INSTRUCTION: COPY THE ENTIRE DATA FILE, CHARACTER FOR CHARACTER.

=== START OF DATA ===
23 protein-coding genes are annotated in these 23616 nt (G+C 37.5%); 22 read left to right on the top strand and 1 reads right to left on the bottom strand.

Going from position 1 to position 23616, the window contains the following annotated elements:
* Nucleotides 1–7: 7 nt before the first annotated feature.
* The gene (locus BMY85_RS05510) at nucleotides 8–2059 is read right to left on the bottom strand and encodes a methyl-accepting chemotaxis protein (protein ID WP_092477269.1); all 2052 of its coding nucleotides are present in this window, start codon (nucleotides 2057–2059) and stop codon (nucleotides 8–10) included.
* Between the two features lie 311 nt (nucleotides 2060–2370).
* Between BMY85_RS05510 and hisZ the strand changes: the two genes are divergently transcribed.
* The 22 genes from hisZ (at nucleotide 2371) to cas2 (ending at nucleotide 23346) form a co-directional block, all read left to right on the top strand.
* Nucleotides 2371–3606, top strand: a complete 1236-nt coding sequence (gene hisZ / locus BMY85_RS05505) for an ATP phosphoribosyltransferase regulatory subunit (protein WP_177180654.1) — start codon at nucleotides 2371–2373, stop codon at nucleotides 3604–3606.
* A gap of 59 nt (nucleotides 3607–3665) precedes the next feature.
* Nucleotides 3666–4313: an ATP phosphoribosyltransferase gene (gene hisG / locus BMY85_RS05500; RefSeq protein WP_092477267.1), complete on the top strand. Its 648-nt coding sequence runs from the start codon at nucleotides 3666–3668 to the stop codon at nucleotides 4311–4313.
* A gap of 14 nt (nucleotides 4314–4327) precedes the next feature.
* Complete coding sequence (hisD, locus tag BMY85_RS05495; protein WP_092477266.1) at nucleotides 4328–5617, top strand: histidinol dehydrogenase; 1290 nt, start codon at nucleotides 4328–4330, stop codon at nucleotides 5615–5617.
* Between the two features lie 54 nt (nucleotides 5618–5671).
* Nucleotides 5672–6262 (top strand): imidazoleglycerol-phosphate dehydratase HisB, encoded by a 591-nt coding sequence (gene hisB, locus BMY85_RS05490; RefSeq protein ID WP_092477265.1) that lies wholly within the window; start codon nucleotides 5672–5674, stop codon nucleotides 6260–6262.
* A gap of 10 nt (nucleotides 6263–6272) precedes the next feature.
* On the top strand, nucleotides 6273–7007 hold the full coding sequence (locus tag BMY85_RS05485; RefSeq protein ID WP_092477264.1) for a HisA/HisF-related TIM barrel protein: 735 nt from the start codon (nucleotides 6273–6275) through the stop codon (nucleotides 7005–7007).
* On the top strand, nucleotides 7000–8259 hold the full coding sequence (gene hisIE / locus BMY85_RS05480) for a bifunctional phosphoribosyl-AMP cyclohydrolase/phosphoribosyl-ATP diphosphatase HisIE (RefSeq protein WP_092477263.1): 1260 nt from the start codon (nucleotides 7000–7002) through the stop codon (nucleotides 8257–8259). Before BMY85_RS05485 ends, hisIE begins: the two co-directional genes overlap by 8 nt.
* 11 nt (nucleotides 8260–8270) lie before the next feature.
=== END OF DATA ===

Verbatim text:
23 protein-coding genes are annotated in these 23616 nt (G+C 37.5%); 22 read left to right on the top strand and 1 reads right to left on the bottom strand.

Going from position 1 to position 23616, the window contains the following annotated elements:
* Nucleotides 1–7: 7 nt before the first annotated feature.
* The gene (locus BMY85_RS05510) at nucleotides 8–2059 is read right to left on the bottom strand and encodes a methyl-accepting chemotaxis protein (protein ID WP_092477269.1); all 2052 of its coding nucleotides are present in this window, start codon (nucleotides 2057–2059) and stop codon (nucleotides 8–10) included.
* Between the two features lie 311 nt (nucleotides 2060–2370).
* Between BMY85_RS05510 and hisZ the strand changes: the two genes are divergently transcribed.
* The 22 genes from hisZ (at nucleotide 2371) to cas2 (ending at nucleotide 23346) form a co-directional block, all read left to right on the top strand.
* Nucleotides 2371–3606, top strand: a complete 1236-nt coding sequence (gene hisZ / locus BMY85_RS05505) for an ATP phosphoribosyltransferase regulatory subunit (protein WP_177180654.1) — start codon at nucleotides 2371–2373, stop codon at nucleotides 3604–3606.
* A gap of 59 nt (nucleotides 3607–3665) precedes the next feature.
* Nucleotides 3666–4313: an ATP phosphoribosyltransferase gene (gene hisG / locus BMY85_RS05500; RefSeq protein WP_092477267.1), complete on the top strand. Its 648-nt coding sequence runs from the start codon at nucleotides 3666–3668 to the stop codon at nucleotides 4311–4313.
* A gap of 14 nt (nucleotides 4314–4327) precedes the next feature.
* Complete coding sequence (hisD, locus tag BMY85_RS05495; protein WP_092477266.1) at nucleotides 4328–5617, top strand: histidinol dehydrogenase; 1290 nt, start codon at nucleotides 4328–4330, stop codon at nucleotides 5615–5617.
* Between the two features lie 54 nt (nucleotides 5618–5671).
* Nucleotides 5672–6262 (top strand): imidazoleglycerol-phosphate dehydratase HisB, encoded by a 591-nt coding sequence (gene hisB, locus BMY85_RS05490; RefSeq protein ID WP_092477265.1) that lies wholly within the window; start codon nucleotides 5672–5674, stop codon nucleotides 6260–6262.
* A gap of 10 nt (nucleotides 6263–6272) precedes the next feature.
* On the top strand, nucleotides 6273–7007 hold the full coding sequence (locus tag BMY85_RS05485; RefSeq protein ID WP_092477264.1) for a HisA/HisF-related TIM barrel protein: 735 nt from the start codon (nucleotides 6273–6275) through the stop codon (nucleotides 7005–7007).
* On the top strand, nucleotides 7000–8259 hold the full coding sequence (gene hisIE / locus BMY85_RS05480) for a bifunctional phosphoribosyl-AMP cyclohydrolase/phosphoribosyl-ATP diphosphatase HisIE (RefSeq protein WP_092477263.1): 1260 nt from the start codon (nucleotides 7000–7002) through the stop codon (nucleotides 8257–8259). Before BMY85_RS05485 ends, hisIE begins: the two co-directional genes overlap by 8 nt.
* 11 nt (nucleotides 8260–8270) lie before the next feature.